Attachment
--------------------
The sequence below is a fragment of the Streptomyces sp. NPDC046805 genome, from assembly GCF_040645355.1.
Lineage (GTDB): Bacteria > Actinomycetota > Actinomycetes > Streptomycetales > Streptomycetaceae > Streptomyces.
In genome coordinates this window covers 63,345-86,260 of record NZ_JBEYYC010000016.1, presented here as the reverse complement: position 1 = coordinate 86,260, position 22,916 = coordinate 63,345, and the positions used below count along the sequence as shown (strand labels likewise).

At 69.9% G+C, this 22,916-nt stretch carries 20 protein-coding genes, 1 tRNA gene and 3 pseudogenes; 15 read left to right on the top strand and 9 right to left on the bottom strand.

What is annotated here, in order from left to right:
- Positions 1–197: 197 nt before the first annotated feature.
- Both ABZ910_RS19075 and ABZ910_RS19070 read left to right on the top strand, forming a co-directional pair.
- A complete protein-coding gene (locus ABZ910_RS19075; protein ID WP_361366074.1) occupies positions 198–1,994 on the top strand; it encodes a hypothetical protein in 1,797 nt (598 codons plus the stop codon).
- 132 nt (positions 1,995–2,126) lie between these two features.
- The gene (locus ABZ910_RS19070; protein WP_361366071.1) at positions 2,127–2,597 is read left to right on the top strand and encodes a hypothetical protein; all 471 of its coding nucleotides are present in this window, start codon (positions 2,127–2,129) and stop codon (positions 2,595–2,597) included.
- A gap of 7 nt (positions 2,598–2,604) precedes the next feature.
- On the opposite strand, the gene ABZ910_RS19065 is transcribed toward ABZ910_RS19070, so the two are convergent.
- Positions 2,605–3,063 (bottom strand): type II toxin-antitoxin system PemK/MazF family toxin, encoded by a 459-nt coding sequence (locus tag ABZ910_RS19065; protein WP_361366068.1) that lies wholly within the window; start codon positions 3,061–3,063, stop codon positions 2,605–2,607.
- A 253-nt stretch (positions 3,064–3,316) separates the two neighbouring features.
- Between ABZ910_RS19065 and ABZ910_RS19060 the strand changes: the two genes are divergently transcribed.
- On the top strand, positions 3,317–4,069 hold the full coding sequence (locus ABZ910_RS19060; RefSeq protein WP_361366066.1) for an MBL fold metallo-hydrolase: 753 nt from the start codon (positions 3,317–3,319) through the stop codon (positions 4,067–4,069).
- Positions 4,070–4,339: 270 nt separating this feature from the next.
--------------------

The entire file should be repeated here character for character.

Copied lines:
The sequence below is a fragment of the Streptomyces sp. NPDC046805 genome, from assembly GCF_040645355.1.
Lineage (GTDB): Bacteria > Actinomycetota > Actinomycetes > Streptomycetales > Streptomycetaceae > Streptomyces.
In genome coordinates this window covers 63,345-86,260 of record NZ_JBEYYC010000016.1, presented here as the reverse complement: position 1 = coordinate 86,260, position 22,916 = coordinate 63,345, and the positions used below count along the sequence as shown (strand labels likewise).

At 69.9% G+C, this 22,916-nt stretch carries 20 protein-coding genes, 1 tRNA gene and 3 pseudogenes; 15 read left to right on the top strand and 9 right to left on the bottom strand.

What is annotated here, in order from left to right:
- Positions 1–197: 197 nt before the first annotated feature.
- Both ABZ910_RS19075 and ABZ910_RS19070 read left to right on the top strand, forming a co-directional pair.
- A complete protein-coding gene (locus ABZ910_RS19075; protein ID WP_361366074.1) occupies positions 198–1,994 on the top strand; it encodes a hypothetical protein in 1,797 nt (598 codons plus the stop codon).
- 132 nt (positions 1,995–2,126) lie between these two features.
- The gene (locus ABZ910_RS19070; protein WP_361366071.1) at positions 2,127–2,597 is read left to right on the top strand and encodes a hypothetical protein; all 471 of its coding nucleotides are present in this window, start codon (positions 2,127–2,129) and stop codon (positions 2,595–2,597) included.
- A gap of 7 nt (positions 2,598–2,604) precedes the next feature.
- On the opposite strand, the gene ABZ910_RS19065 is transcribed toward ABZ910_RS19070, so the two are convergent.
- Positions 2,605–3,063 (bottom strand): type II toxin-antitoxin system PemK/MazF family toxin, encoded by a 459-nt coding sequence (locus tag ABZ910_RS19065; protein WP_361366068.1) that lies wholly within the window; start codon positions 3,061–3,063, stop codon positions 2,605–2,607.
- A 253-nt stretch (positions 3,064–3,316) separates the two neighbouring features.
- Between ABZ910_RS19065 and ABZ910_RS19060 the strand changes: the two genes are divergently transcribed.
- On the top strand, positions 3,317–4,069 hold the full coding sequence (locus ABZ910_RS19060; RefSeq protein WP_361366066.1) for an MBL fold metallo-hydrolase: 753 nt from the start codon (positions 3,317–3,319) through the stop codon (positions 4,067–4,069).
- Positions 4,070–4,339: 270 nt separating this feature from the next.